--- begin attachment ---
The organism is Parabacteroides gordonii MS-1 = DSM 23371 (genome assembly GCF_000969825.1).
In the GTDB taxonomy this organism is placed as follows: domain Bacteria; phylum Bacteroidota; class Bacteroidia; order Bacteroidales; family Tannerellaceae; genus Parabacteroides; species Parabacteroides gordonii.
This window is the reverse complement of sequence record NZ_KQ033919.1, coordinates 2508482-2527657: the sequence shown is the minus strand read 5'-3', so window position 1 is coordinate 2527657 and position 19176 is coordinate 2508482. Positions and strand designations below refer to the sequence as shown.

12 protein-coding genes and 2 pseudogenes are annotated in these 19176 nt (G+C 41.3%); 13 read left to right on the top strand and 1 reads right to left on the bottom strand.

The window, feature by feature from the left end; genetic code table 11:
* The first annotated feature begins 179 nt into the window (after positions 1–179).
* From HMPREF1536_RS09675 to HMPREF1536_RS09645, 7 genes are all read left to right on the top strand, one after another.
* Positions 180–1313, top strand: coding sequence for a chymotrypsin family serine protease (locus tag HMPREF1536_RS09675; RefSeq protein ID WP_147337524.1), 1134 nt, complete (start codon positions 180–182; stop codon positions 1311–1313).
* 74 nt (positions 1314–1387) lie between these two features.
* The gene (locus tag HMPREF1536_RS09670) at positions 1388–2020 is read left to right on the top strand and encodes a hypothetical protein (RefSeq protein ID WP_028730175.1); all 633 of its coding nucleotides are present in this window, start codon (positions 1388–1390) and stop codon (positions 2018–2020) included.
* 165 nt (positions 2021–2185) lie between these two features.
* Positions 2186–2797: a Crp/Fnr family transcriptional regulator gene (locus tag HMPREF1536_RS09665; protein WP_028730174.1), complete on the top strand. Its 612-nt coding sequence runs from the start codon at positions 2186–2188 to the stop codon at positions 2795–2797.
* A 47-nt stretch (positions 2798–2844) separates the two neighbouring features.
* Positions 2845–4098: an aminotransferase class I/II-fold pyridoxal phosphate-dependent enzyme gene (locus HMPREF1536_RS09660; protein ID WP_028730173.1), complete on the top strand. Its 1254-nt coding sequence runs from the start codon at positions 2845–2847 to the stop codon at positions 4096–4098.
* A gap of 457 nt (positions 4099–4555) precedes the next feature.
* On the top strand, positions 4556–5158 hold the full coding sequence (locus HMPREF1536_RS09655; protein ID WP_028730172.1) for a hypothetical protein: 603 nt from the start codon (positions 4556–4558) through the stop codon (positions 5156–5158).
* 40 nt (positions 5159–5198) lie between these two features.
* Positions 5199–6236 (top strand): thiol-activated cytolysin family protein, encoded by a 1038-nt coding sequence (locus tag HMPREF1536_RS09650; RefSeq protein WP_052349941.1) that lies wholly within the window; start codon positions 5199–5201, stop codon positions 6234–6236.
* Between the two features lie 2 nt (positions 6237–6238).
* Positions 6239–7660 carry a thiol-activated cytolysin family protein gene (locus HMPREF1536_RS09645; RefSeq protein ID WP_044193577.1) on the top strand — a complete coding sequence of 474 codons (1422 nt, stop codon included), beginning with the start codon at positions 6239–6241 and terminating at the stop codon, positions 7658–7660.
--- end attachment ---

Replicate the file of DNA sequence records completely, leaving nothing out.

The organism is Parabacteroides gordonii MS-1 = DSM 23371 (genome assembly GCF_000969825.1).
In the GTDB taxonomy this organism is placed as follows: domain Bacteria; phylum Bacteroidota; class Bacteroidia; order Bacteroidales; family Tannerellaceae; genus Parabacteroides; species Parabacteroides gordonii.
This window is the reverse complement of sequence record NZ_KQ033919.1, coordinates 2508482-2527657: the sequence shown is the minus strand read 5'-3', so window position 1 is coordinate 2527657 and position 19176 is coordinate 2508482. Positions and strand designations below refer to the sequence as shown.

12 protein-coding genes and 2 pseudogenes are annotated in these 19176 nt (G+C 41.3%); 13 read left to right on the top strand and 1 reads right to left on the bottom strand.

The window, feature by feature from the left end; genetic code table 11:
* The first annotated feature begins 179 nt into the window (after positions 1–179).
* From HMPREF1536_RS09675 to HMPREF1536_RS09645, 7 genes are all read left to right on the top strand, one after another.
* Positions 180–1313, top strand: coding sequence for a chymotrypsin family serine protease (locus tag HMPREF1536_RS09675; RefSeq protein ID WP_147337524.1), 1134 nt, complete (start codon positions 180–182; stop codon positions 1311–1313).
* 74 nt (positions 1314–1387) lie between these two features.
* The gene (locus tag HMPREF1536_RS09670) at positions 1388–2020 is read left to right on the top strand and encodes a hypothetical protein (RefSeq protein ID WP_028730175.1); all 633 of its coding nucleotides are present in this window, start codon (positions 1388–1390) and stop codon (positions 2018–2020) included.
* 165 nt (positions 2021–2185) lie between these two features.
* Positions 2186–2797: a Crp/Fnr family transcriptional regulator gene (locus tag HMPREF1536_RS09665; protein WP_028730174.1), complete on the top strand. Its 612-nt coding sequence runs from the start codon at positions 2186–2188 to the stop codon at positions 2795–2797.
* A 47-nt stretch (positions 2798–2844) separates the two neighbouring features.
* Positions 2845–4098: an aminotransferase class I/II-fold pyridoxal phosphate-dependent enzyme gene (locus HMPREF1536_RS09660; protein ID WP_028730173.1), complete on the top strand. Its 1254-nt coding sequence runs from the start codon at positions 2845–2847 to the stop codon at positions 4096–4098.
* A gap of 457 nt (positions 4099–4555) precedes the next feature.
* On the top strand, positions 4556–5158 hold the full coding sequence (locus HMPREF1536_RS09655; protein ID WP_028730172.1) for a hypothetical protein: 603 nt from the start codon (positions 4556–4558) through the stop codon (positions 5156–5158).
* 40 nt (positions 5159–5198) lie between these two features.
* Positions 5199–6236 (top strand): thiol-activated cytolysin family protein, encoded by a 1038-nt coding sequence (locus tag HMPREF1536_RS09650; RefSeq protein WP_052349941.1) that lies wholly within the window; start codon positions 5199–5201, stop codon positions 6234–6236.
* Between the two features lie 2 nt (positions 6237–6238).
* Positions 6239–7660 carry a thiol-activated cytolysin family protein gene (locus HMPREF1536_RS09645; RefSeq protein ID WP_044193577.1) on the top strand — a complete coding sequence of 474 codons (1422 nt, stop codon included), beginning with the start codon at positions 6239–6241 and terminating at the stop codon, positions 7658–7660.